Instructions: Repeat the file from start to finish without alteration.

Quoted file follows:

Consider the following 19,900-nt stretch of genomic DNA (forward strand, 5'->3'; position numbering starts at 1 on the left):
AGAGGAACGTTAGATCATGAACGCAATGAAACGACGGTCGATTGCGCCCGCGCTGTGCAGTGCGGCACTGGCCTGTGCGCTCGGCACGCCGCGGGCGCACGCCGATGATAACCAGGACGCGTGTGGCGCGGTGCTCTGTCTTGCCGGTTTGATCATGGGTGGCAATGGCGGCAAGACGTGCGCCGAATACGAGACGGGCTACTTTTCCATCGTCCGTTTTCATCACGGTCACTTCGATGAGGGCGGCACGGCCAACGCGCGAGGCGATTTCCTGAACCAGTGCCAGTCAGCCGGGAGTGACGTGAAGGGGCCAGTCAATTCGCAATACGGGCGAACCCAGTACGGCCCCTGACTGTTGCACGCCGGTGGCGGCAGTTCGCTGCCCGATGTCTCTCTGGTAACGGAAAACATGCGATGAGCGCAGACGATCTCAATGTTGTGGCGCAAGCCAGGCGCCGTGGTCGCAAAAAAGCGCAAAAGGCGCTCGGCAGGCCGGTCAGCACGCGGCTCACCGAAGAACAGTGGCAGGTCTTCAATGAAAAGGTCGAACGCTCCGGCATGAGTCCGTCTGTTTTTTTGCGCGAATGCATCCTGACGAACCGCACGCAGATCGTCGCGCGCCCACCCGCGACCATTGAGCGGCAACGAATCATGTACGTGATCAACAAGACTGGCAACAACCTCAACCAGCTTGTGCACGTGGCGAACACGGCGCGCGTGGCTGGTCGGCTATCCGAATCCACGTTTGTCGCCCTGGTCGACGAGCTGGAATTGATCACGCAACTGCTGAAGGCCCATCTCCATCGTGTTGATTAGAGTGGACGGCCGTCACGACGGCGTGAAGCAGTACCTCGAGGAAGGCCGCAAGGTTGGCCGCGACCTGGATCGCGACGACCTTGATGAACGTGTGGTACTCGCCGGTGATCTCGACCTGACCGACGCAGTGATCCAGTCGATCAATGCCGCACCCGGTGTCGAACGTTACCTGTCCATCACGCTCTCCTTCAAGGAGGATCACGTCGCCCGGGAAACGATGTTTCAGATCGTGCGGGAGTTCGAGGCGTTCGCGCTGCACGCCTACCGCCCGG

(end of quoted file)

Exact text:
Consider the following 19,900-nt stretch of genomic DNA (forward strand, 5'->3'; position numbering starts at 1 on the left):
AGAGGAACGTTAGATCATGAACGCAATGAAACGACGGTCGATTGCGCCCGCGCTGTGCAGTGCGGCACTGGCCTGTGCGCTCGGCACGCCGCGGGCGCACGCCGATGATAACCAGGACGCGTGTGGCGCGGTGCTCTGTCTTGCCGGTTTGATCATGGGTGGCAATGGCGGCAAGACGTGCGCCGAATACGAGACGGGCTACTTTTCCATCGTCCGTTTTCATCACGGTCACTTCGATGAGGGCGGCACGGCCAACGCGCGAGGCGATTTCCTGAACCAGTGCCAGTCAGCCGGGAGTGACGTGAAGGGGCCAGTCAATTCGCAATACGGGCGAACCCAGTACGGCCCCTGACTGTTGCACGCCGGTGGCGGCAGTTCGCTGCCCGATGTCTCTCTGGTAACGGAAAACATGCGATGAGCGCAGACGATCTCAATGTTGTGGCGCAAGCCAGGCGCCGTGGTCGCAAAAAAGCGCAAAAGGCGCTCGGCAGGCCGGTCAGCACGCGGCTCACCGAAGAACAGTGGCAGGTCTTCAATGAAAAGGTCGAACGCTCCGGCATGAGTCCGTCTGTTTTTTTGCGCGAATGCATCCTGACGAACCGCACGCAGATCGTCGCGCGCCCACCCGCGACCATTGAGCGGCAACGAATCATGTACGTGATCAACAAGACTGGCAACAACCTCAACCAGCTTGTGCACGTGGCGAACACGGCGCGCGTGGCTGGTCGGCTATCCGAATCCACGTTTGTCGCCCTGGTCGACGAGCTGGAATTGATCACGCAACTGCTGAAGGCCCATCTCCATCGTGTTGATTAGAGTGGACGGCCGTCACGACGGCGTGAAGCAGTACCTCGAGGAAGGCCGCAAGGTTGGCCGCGACCTGGATCGCGACGACCTTGATGAACGTGTGGTACTCGCCGGTGATCTCGACCTGACCGACGCAGTGATCCAGTCGATCAATGCCGCACCCGGTGTCGAACGTTACCTGTCCATCACGCTCTCCTTCAAGGAGGATCACGTCGCCCGGGAAACGATGTTTCAGATCGTGCGGGAGTTCGAGGCGTTCGCGCTGCACGCCTACCGCCCGG